Technology plays a vital role in Children's Health's work to reduce emergency department readmissions for asthma patients.
At the center of the health system's efforts, which cut ED readmissions in half according to a recent white paper, is the My Asthma Pal app.
The North Texas area has a significant number of children with asthma, so the condition has been a huge focus for the health system as well as for its partner, the Health and Wellness Alliance for Children, Julie Hall-Barrow, vice president of virtual health and innovation at Children's Health, tells FierceHealthIT.
Through the partnership, My Asthma Pal was born, which provides education to children and families, allows them to record their medications and enables access to a digital copy of their asthma action plan.
Much of what went into the creation of the app at the outset was based on provider needs, such as an asthma control test, as well as more education for the patients and parents.
However, Hall-Barrow notes the importance of having the tool give families what they need. The health system conducted focus groups with patients and parents to make sure they were getting the most out of the app.
One feature that came from those discussions was the ability for family members to share a child's asthma action plan with other providers, caregivers and family members.
"If a child has a new action plan, they can take it from the app and send it via email to their school nurse or to their babysitter or to another family member," she says. "You used to have that on a piece of paper, and it was never with you when you most needed it."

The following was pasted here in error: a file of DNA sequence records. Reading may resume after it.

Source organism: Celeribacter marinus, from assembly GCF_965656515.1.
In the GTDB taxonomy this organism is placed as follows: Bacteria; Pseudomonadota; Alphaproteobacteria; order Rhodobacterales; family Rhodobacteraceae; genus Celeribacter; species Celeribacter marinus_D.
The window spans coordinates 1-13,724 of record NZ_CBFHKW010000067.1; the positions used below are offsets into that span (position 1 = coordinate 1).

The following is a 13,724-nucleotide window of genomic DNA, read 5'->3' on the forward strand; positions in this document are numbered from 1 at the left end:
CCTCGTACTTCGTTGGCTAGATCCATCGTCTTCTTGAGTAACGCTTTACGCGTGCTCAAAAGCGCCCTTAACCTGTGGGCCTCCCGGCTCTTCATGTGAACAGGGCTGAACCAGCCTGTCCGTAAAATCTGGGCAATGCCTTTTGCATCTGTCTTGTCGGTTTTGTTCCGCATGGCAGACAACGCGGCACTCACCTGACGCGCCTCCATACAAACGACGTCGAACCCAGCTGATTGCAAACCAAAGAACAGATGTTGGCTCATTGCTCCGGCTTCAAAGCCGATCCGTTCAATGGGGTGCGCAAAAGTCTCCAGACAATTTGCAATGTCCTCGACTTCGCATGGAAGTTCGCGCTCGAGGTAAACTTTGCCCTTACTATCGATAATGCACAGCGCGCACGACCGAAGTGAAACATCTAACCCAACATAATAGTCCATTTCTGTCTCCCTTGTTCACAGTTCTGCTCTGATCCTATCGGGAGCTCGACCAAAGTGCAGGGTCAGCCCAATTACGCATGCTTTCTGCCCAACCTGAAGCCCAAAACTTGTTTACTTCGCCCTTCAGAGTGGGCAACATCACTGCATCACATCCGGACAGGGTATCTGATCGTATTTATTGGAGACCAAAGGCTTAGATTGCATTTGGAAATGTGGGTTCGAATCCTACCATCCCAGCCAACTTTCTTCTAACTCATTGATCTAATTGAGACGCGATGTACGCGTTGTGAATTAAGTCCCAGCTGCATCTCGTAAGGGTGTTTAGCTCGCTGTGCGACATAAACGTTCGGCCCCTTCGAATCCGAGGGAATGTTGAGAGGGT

In addition, Hall-Barrow says the newest iteration of the app now allows data to flow between patients and providers. Originally, information was housed only on the app, but now the data will go into the Children's network. The next step, she says, will be to integrate that data into a patient's electronic medical record.
Hall-Barrow adds that there are security layers built into the app, and that privacy also was thought about carefully.
"As you build apps in which children are giving you health information, there need to be consents along with that," she says. "The child needs to be older to provide that kind of information, so if they are under 13 they need parental sign off to use the app."
The app isn't the only piece of the pie when it comes to asthma management, Hall-Barrow adds. The Children's virtual program is working on other efforts in the area, as well, such as virtual health in schools through live telemedicine consults and making sure children in its asthma management program are using all virtual resources.
On the heels of the success of My Asthma Pal, Children's also is in the process of creating an app to help children with diabetes, specifically geared toward aiding patients managing the condition when they get sick, Hall-Barrow says.
If a child comes down with a cold or gets a sore throat, the algorithm-based app is there to help them self-manage during the moments when a traditional regime doesn't work, she says. For that project, focus groups with families have just ended and the health system is adding in features based on suggestions that came out of those discussions.